Our law firm recently represented a client charged with driving while intoxicated (DWI) in Holmdel, New Jersey. My client was leaving a Brad Paisley concert at the PNC Bank Arts Center when she was stopped at a “seatbelt” check by a law enforcement officer. She was arrested for drunk driving and blew a .09% BAC on the Alcotest machine.

In reviewing the discovery evidence and the police report, it became clear that the probable cause for the stop was not sound. DWI checkpoints are constitutional in New Jersey if certain requirements are met. The controlling case in New Jersey is State v. Moskal, 246 N.J. Super 12 (1991) which details how the required procedures must operate if the roadblock is to be valid. In Moskal, the court concluded that a sobriety checkpoint (i.e. a roadblock) is valid provided the location of the checkpoint is appropriate based on historical arrest rates at the location, public safety and awareness would be foster by the checkpoint, there is participation in command and supervision, and notice of the checkpoint is published to provide motorist with notice.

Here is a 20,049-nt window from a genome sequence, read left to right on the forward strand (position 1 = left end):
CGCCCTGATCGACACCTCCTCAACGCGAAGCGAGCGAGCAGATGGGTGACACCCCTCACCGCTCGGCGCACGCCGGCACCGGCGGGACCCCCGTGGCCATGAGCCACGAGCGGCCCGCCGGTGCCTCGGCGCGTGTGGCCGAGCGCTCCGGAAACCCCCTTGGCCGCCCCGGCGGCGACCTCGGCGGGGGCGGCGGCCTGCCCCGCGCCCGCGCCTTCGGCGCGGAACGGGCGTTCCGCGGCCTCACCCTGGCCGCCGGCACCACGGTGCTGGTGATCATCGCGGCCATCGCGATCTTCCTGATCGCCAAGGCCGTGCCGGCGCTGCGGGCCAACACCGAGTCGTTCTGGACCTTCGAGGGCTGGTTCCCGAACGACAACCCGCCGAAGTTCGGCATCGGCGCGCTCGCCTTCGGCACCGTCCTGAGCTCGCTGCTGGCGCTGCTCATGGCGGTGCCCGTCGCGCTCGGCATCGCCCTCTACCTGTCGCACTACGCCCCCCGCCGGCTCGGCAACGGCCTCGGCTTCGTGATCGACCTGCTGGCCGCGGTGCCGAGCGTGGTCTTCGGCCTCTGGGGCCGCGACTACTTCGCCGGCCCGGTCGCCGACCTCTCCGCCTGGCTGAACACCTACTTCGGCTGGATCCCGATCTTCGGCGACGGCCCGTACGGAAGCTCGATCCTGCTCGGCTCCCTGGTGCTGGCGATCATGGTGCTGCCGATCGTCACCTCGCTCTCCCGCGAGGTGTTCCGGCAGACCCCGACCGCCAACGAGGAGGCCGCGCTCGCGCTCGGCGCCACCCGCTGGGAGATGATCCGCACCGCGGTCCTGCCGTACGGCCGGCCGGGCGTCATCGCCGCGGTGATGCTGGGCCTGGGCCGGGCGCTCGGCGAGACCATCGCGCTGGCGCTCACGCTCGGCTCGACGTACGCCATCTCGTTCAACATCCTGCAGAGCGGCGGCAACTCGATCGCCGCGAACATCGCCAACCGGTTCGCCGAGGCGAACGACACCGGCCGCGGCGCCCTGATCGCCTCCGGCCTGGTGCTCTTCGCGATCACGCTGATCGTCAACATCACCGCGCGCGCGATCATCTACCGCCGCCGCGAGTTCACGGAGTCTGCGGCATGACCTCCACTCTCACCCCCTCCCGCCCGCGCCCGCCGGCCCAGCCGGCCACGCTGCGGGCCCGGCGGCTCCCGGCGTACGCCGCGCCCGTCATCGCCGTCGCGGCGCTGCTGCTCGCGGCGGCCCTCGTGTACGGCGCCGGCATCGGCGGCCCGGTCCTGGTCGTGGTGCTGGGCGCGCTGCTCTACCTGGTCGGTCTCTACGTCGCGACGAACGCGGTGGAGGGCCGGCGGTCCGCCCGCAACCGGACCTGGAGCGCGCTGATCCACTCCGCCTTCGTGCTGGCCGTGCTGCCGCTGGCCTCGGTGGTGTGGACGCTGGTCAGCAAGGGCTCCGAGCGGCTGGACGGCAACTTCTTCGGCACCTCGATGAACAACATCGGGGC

In this case, the police were conducting a DWI checkpoint without the proper protocols being met. They did not publicize the check point or have the proper command and supervision at the location. Instead, they called the stop a “seat belt” check but they were stopping every vehicle, not only those vehicles in which the driver was not wearing a seat belt.

Based on this invalid DWI check point, the entire case against our client was dismissed.